‘LGBTQ Cleveland’ book shines a light on five decades of history and community
‘LGBTQ Cleveland’ book shines a light on five decades of history and community
CLEVELAND, Ohio - Ken Schneck is known throughout Cleveland as a storyteller – and especially as one who wears many hats.
So it’s no surprise that Arcadia Publishing turned to Schneck when it was searching for someone to pen the Cleveland installment of its new series focused on LGBTQ life and history in cities across the country. His recently released “LGBTQ Cleveland: Images of Modern America” spans nearly 50 year of Cleveland history and features more than 150 photos.
The book will have a launch party 7-10 p.m., Wednesday, May 30, at Ohio City’s Jukebox at 1404 West 29th St., Cleveland. Choosing the location was no accident: The block served as the home of the Lesbian-Gay Community Services Center from 1988-2000, which at that point was the longest stretch in one location for the Center. The Living Room, the offices of ACT UP and well over a dozen LGBTQ-themed bars and businesses could all be found in the immediate area. West 29th St. was also the site of the 1989 Cleveland Pride festivities as well as the celebration grounds at the end of the 1990 Pride Parade.
It seems like Schneck was born for this role. His podcast, “This Show Is So Gay,” recently wrapped up a 10-year run, and earned an Excellence Award in Podcasting from the National Lesbian and Gay Journalists Association during its time on the air. He’s also a contributor to Huffington Post’s Queer Voices, College and Impact sections and a professor at Baldwin Wallace University. Most recently, he published his first book in 2017, a collection of his misadventures in travel, “Seriously...What Am I Doing Here?: The Adventures of a Wondering and Wandering Gay Jew.”
Schneck’s “LGBTQ Cleveland” book delves into the quest for human rights, illuminating unforgettable moments from candlelight vigils to Cleveland’s hosting of the Gay Games and capturing iconic memories, like appearances by Freddie Mercury and Joan Jett.
But what goes into putting together a book that shines a light on five decades of a community’s history? We talk to Schneck about the process of writing the book and what he discovered along the way.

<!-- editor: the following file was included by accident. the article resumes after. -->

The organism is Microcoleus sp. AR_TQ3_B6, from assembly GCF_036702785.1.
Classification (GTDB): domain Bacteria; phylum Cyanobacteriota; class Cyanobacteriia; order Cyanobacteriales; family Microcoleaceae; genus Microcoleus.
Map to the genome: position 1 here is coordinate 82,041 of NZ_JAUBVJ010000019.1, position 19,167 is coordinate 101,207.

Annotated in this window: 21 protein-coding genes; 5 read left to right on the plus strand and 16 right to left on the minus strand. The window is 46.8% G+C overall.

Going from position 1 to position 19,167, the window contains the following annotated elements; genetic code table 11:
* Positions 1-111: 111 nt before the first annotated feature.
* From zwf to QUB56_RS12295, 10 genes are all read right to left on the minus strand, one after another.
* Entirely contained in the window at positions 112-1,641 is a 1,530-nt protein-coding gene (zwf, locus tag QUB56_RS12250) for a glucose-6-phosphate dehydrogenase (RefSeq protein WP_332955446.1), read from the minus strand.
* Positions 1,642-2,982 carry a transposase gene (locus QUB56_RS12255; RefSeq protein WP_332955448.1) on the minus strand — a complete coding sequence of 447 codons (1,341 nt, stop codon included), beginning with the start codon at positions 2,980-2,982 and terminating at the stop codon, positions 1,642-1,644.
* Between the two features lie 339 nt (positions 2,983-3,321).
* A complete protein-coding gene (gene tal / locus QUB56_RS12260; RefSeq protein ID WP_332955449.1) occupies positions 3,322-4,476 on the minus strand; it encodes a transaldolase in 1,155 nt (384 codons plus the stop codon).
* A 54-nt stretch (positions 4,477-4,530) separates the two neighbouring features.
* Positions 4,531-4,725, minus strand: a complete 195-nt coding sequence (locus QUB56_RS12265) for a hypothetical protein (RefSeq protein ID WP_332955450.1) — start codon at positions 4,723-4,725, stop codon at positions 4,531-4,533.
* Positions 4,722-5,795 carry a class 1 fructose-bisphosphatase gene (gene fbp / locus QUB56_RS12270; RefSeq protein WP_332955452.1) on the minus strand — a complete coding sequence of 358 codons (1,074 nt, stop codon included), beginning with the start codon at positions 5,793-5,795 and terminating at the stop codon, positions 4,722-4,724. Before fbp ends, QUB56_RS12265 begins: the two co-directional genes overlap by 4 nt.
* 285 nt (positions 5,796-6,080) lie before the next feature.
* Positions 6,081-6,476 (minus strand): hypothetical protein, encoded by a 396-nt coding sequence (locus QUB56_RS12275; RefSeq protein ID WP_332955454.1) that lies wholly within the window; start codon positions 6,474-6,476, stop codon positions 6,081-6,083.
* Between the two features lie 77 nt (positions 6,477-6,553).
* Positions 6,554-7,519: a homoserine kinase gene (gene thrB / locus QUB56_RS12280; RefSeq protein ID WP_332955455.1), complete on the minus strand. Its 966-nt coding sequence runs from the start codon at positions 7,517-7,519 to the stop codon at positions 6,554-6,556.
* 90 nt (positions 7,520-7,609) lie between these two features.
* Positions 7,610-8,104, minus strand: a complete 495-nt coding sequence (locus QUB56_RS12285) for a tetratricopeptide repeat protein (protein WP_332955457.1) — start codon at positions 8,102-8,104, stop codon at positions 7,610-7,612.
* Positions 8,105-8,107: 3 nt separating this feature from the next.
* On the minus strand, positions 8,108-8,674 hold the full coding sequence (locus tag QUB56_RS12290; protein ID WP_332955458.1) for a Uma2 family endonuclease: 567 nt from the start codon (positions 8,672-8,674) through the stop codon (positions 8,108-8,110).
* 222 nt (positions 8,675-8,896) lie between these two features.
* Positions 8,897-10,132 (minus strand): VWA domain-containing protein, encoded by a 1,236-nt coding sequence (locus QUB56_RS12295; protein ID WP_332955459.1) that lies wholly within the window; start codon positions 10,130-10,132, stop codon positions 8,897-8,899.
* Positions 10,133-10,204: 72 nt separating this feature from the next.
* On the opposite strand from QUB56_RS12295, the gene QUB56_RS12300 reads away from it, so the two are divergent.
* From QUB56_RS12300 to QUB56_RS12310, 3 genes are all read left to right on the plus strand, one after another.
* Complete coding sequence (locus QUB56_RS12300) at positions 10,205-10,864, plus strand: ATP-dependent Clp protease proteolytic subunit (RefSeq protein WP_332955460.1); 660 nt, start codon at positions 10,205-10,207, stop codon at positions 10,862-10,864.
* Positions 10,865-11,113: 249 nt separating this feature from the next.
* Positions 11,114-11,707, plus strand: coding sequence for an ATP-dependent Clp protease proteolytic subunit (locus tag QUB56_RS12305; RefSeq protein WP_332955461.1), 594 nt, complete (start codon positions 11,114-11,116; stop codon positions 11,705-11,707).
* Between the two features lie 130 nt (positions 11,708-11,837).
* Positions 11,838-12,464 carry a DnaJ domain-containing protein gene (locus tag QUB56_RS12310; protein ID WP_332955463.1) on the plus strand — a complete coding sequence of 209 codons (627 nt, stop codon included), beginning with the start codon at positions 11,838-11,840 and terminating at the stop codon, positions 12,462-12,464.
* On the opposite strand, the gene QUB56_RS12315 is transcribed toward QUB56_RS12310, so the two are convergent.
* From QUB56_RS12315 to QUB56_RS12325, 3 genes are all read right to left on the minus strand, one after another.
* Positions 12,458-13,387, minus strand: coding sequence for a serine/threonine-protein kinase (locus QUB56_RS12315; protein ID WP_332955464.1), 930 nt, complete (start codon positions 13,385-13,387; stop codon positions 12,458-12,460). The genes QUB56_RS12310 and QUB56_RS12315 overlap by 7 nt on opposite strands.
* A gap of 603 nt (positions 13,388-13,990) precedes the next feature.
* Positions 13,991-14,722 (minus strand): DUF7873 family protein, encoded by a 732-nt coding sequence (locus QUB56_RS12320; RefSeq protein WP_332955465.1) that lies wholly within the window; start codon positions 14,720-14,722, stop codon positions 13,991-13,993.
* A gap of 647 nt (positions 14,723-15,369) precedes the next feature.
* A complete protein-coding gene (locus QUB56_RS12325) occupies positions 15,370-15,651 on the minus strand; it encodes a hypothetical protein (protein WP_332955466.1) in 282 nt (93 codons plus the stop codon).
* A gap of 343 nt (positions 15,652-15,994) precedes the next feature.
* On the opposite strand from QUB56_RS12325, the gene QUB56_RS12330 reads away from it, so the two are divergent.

How did you get involved with writing this book?
Sure, I’m super gay and definitely live in Cleveland, but this book wasn’t my idea! Arcadia Publishing/The History Press recently added a series to the 8 million books they currently have in print, this new line detailing the LGBTQ image of various cities. They contacted the LGBT Center of Greater Cleveland to see if there were any local authors who might be interested in working on compiling Cleveland’s LGBTQ history, the Center pointed them to me, and I had a contract within a week and a finished product within a few months. “LGBTQ Cleveland” is only the 6th entry in this series, so I’m really proud that our fair city is at the vanguard of preserving our incredible LGBTQ history in this way.
Telling the story of Cleveland’s LBTQ history is a big task. How did you begin your research? What was your process of piecing things together?
When someone tells you, “This research will take you no time at all!”: Run away. They’re lying to you! The original pitch was that I would be able to find all the 150-plus images I would need by going to the Cleveland Public Library and the Western Reserve Historical Society. While I had incredible experiences at both of those amazing institutions, I wasn’t able to locate that many images for the book.
To find more, I basically went from person-to-person in Cleveland: social media posts soliciting images, which led me to this gay guy’s attic, who pointed me to that lesbian’s basement, who directed me to that ally’s kitchen table, and so on and so on. At one point, I had heard about a few key pieces of Cleveland history - like the National AIDS Quilt being displayed in the old Convention Center in 1998 - but couldn’t locate any images.